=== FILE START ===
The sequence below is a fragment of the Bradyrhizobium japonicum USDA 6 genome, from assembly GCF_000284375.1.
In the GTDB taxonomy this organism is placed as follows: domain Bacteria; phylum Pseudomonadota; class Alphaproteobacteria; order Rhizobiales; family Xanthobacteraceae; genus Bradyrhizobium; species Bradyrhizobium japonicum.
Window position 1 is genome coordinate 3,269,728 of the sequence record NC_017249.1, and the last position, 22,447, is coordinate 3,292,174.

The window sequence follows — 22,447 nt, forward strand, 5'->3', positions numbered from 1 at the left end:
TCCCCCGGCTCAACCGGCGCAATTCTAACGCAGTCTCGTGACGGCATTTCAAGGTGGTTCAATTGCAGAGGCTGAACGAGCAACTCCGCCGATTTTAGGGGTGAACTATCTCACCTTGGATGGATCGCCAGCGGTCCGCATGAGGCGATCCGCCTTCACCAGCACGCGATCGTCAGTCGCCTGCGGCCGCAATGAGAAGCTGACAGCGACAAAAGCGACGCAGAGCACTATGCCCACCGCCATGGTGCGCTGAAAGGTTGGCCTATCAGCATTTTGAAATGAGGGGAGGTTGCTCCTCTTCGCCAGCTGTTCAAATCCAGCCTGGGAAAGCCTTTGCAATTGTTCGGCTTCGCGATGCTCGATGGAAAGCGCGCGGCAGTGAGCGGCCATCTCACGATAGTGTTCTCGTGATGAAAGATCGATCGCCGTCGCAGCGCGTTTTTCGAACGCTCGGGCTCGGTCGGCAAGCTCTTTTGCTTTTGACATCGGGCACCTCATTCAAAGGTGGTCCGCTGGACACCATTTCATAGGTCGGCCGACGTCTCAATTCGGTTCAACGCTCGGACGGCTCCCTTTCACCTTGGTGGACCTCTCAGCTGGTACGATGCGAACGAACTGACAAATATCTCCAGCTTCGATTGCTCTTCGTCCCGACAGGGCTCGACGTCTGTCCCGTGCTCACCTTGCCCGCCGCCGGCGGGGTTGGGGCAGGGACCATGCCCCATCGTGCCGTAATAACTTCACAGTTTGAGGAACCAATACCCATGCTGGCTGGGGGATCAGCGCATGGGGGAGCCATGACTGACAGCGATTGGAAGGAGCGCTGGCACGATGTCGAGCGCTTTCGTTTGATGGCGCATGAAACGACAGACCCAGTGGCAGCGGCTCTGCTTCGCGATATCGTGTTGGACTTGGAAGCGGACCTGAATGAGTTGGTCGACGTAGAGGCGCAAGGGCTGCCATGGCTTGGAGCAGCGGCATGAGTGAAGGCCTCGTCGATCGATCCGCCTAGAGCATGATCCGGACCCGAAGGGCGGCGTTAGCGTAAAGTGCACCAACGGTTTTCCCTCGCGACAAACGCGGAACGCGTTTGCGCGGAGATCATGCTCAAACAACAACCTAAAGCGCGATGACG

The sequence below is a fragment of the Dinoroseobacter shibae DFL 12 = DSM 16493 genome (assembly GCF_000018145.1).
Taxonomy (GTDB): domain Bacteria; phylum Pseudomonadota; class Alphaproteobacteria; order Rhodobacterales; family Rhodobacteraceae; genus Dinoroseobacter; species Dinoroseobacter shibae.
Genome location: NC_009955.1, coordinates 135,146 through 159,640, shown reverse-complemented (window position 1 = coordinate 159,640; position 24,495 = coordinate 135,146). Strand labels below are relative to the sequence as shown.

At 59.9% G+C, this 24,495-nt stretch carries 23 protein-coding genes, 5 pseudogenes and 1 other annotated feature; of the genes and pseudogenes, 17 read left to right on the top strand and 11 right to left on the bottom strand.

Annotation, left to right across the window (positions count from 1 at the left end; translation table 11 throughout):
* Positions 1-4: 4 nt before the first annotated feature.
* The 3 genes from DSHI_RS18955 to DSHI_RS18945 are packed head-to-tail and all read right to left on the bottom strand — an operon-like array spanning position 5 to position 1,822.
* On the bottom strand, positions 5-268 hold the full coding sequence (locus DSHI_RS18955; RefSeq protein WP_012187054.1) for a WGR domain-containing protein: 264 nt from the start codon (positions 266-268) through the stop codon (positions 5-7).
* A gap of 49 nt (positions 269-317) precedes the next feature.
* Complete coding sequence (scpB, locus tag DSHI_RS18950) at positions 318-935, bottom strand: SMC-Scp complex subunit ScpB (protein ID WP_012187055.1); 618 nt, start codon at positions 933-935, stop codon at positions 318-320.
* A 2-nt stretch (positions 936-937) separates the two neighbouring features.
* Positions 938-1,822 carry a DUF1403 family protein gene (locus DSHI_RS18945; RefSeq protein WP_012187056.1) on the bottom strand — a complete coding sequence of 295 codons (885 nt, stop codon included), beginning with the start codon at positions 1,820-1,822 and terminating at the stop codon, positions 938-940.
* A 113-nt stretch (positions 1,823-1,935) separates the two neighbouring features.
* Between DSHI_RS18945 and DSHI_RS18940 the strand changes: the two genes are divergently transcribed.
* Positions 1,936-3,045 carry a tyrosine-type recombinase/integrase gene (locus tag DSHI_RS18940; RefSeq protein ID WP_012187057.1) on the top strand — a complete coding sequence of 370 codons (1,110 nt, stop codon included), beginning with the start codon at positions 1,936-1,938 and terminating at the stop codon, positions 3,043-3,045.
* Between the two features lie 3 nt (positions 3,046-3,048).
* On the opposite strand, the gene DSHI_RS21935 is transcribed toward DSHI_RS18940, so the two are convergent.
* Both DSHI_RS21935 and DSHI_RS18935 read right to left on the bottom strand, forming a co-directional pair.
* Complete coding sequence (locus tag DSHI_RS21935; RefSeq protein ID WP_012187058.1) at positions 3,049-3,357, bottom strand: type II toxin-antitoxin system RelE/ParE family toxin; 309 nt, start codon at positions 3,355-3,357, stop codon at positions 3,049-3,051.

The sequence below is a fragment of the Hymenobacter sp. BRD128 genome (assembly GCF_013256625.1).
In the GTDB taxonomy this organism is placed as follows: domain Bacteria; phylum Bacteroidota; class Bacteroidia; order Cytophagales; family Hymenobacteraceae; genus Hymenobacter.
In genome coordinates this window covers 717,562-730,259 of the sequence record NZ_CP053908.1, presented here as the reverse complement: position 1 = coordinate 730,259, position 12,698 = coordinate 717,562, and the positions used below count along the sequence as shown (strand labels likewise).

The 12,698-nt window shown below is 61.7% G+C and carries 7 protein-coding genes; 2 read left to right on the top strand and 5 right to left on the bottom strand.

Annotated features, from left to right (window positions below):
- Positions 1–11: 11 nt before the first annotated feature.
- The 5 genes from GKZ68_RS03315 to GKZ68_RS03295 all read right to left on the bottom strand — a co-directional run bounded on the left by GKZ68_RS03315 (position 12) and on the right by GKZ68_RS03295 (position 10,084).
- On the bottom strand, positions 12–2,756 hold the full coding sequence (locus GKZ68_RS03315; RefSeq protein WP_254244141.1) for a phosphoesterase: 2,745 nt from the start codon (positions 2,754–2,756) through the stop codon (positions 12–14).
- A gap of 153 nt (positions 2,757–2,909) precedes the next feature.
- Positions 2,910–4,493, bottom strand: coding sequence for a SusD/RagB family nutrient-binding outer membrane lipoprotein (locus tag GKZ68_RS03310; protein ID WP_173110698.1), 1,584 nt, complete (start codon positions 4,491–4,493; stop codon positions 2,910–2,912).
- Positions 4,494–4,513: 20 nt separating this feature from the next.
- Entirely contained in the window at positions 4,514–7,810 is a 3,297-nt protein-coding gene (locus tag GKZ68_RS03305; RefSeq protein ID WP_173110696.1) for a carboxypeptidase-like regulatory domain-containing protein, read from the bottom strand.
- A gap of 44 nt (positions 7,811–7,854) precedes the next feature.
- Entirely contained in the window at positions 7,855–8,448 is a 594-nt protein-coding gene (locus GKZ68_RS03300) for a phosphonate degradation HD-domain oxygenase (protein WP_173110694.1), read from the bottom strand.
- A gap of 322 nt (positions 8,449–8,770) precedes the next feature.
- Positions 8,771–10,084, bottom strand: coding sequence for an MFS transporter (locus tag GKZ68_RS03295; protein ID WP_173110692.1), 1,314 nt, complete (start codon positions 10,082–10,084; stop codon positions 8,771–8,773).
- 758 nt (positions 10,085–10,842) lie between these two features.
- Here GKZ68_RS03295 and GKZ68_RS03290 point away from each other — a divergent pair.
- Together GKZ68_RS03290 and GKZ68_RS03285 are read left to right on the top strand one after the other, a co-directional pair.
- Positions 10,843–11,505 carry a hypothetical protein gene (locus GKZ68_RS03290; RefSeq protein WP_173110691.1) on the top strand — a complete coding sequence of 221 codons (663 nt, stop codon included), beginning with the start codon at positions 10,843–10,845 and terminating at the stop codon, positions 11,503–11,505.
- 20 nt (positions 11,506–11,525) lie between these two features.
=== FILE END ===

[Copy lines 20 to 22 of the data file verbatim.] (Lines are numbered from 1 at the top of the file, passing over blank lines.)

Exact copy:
* Positions 1,936-3,045 carry a tyrosine-type recombinase/integrase gene (locus tag DSHI_RS18940; RefSeq protein ID WP_012187057.1) on the top strand — a complete coding sequence of 370 codons (1,110 nt, stop codon included), beginning with the start codon at positions 1,936-1,938 and terminating at the stop codon, positions 3,043-3,045.
* Between the two features lie 3 nt (positions 3,046-3,048).
* On the opposite strand, the gene DSHI_RS21935 is transcribed toward DSHI_RS18940, so the two are convergent.